Shrimp Boy and the Senator

Leland Yee charted a methodical course up the political ladder, rising from the San Francisco school board to supervisor in 1996, and then the state Assembly in 2002 before moving over to the state Senate in 2006. He cast himself as an earnest public servant, dedicated to gun control and open government.

But in a shocking turn in 2015, Yee and more than two dozen other people were charged in a vast racketeering ring. FBI agents were investigating Raymond “Shrimp Boy” Chow—a longtime Chinatown gangster who assumed the title of ‘“dragonhead” after having his associates murdered—and stumbled upon a connection with Keith Jackson, Yee’s political consultant. 

An undercover agent met with Yee, who offered to connect the agent with an arms dealer in exchange for campaign donations. He ended up getting five years in prison.

Meanwhile, the FBI had been tracking Chow for years, leading to a 162-count indictment. He was sentenced to life in prison after being convicted of racketeering, murder, money laundering, and conspiracy charges. 

The incredible story would make for a phenomenal movie. Unfortunately, a federal judge blocked Chow from profiting off the story before paying off restitution of almost a quarter-million dollars.

A man, wearing a facemask, closes his door while looking into the distance.
Mohammed Nuru, the former director of San Francisco's Department of Public Works, received a seven-year prison sentence for a bribery and kickback scheme. | Source: Paul Kuroda for The Standard

Mr. Clean’s Dirty Deeds

Mohammed Nuru, the former head of the Department of Public Works, earned the nickname “Mr. Clean” for his signature bald head and the street teams he deployed to remove feces from city sidewalks. But he and a sordid network of associates turned out to be exceptionally dirty.

In January 2020, Nuru was arrested by the FBI for orchestrating a series of long-running schemes that leveraged city money to get bribes and kickbacks from businesses that wanted to contract with San Francisco, including trash hauler Recology. In total, the wide-ranging corruption scandal has led to criminal charges against more than 20 people and a slew of City Hall resignations.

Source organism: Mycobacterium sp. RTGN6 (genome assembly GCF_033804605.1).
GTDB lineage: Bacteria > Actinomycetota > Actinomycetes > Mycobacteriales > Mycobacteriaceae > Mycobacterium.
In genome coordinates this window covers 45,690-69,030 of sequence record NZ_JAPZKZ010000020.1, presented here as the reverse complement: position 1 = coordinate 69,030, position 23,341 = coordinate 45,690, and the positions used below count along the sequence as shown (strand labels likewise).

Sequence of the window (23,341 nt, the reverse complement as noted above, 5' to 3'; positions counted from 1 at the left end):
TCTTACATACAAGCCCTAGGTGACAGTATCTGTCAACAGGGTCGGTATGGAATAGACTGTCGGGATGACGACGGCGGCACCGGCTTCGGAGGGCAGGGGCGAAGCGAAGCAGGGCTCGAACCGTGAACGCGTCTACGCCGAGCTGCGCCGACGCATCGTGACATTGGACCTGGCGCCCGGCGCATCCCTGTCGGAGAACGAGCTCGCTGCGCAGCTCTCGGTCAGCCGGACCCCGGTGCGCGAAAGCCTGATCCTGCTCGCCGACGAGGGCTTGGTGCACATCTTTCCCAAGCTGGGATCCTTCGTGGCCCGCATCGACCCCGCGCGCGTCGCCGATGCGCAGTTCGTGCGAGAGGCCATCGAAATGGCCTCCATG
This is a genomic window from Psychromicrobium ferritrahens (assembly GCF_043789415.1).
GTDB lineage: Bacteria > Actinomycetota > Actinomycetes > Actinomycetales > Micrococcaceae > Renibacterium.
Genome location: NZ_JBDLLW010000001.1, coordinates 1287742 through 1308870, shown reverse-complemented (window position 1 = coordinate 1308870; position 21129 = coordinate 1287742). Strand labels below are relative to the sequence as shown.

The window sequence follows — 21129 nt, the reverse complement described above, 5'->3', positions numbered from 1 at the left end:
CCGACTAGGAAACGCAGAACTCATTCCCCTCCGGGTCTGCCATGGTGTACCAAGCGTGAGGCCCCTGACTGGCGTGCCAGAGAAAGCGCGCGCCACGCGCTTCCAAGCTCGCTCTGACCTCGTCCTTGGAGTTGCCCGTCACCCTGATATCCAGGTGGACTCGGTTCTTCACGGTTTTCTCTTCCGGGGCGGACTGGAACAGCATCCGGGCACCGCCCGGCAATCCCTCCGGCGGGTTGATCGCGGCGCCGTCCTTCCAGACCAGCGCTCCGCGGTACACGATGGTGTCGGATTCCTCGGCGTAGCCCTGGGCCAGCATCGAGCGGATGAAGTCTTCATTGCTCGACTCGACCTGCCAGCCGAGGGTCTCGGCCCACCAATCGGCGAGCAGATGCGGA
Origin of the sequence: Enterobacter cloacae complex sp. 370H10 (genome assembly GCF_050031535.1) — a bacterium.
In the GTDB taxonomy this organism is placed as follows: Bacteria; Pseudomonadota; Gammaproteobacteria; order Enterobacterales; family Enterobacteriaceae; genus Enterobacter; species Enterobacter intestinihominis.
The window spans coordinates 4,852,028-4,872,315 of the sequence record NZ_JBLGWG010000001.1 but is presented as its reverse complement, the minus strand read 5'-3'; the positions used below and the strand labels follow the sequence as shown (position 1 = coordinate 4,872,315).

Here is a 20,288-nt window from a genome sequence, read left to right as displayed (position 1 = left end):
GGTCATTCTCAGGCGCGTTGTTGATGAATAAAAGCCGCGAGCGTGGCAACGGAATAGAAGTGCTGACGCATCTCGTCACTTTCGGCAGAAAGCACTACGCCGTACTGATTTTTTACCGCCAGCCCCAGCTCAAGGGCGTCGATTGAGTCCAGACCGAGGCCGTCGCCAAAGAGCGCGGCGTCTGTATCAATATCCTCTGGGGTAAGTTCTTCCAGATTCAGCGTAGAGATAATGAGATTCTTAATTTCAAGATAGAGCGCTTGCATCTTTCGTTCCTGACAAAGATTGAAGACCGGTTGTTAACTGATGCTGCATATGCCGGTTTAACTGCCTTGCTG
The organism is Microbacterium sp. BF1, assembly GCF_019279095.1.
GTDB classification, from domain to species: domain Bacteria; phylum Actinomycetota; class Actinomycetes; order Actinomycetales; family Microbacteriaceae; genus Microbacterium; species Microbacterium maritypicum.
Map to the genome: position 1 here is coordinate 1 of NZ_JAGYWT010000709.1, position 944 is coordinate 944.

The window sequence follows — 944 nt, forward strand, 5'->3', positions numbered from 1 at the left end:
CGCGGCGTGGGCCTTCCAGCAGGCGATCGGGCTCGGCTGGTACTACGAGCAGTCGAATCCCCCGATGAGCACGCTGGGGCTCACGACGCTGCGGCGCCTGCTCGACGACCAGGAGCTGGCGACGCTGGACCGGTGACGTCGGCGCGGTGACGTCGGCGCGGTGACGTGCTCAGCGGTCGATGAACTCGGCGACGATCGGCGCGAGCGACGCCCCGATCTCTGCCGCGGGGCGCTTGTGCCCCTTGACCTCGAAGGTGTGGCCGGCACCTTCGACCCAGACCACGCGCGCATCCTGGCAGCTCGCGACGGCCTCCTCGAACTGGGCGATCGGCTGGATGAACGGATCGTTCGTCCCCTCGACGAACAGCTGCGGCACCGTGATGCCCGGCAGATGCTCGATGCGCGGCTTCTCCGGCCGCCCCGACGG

Nuru was sentenced to seven years in prison in August 2022 after admitting to taking bribes and looking the other way as Recology overcharged San Franciscans roughly $100 million. The scandal also took down Harlan Kelly, the former former general manager of the San Francisco Public Utilities Commission.

If it weren’t for the pandemic, Mayor London Breed might have had her first term derailed as she was forced to admit to having a romantic relationship with Nuru after accepting more than $5,500 in gifts from him. She ended up paying a fine to the city’s Ethics Commission.

Dishonorable Mention: Fajitagate

Few scandals get a name as fun as Fajitagate, but this is San Francisco.

Shortly after last call on the morning of Nov. 20, 2002, three off-duty cops who had been out at the bars saw a man named Adam Snyder carrying a bag of steak fajitas. They demanded he relinquish the delicious late-night meal, but Snyder refused. 

The confrontation turned violent and the officers injured Snyder and badly beat his friend. One of the officers, Alex Fagan Jr., was the son of the department’s second-in-command, Alex Fagan Sr., who would go to a brief stint as police chief.

Local media couldn’t get enough of the Fajitagate saga. While the incident went to trial, none of the officers were convicted. However, a civil lawsuit netted Snyder and his friend $41,000 more than three years after the incident.
In March, the 21-year-old scandal was resurrected when Snyder said his restaurant Brixton South was facing eviction by the property owner—which happened to be the police union—in retaliation for Fajitagate.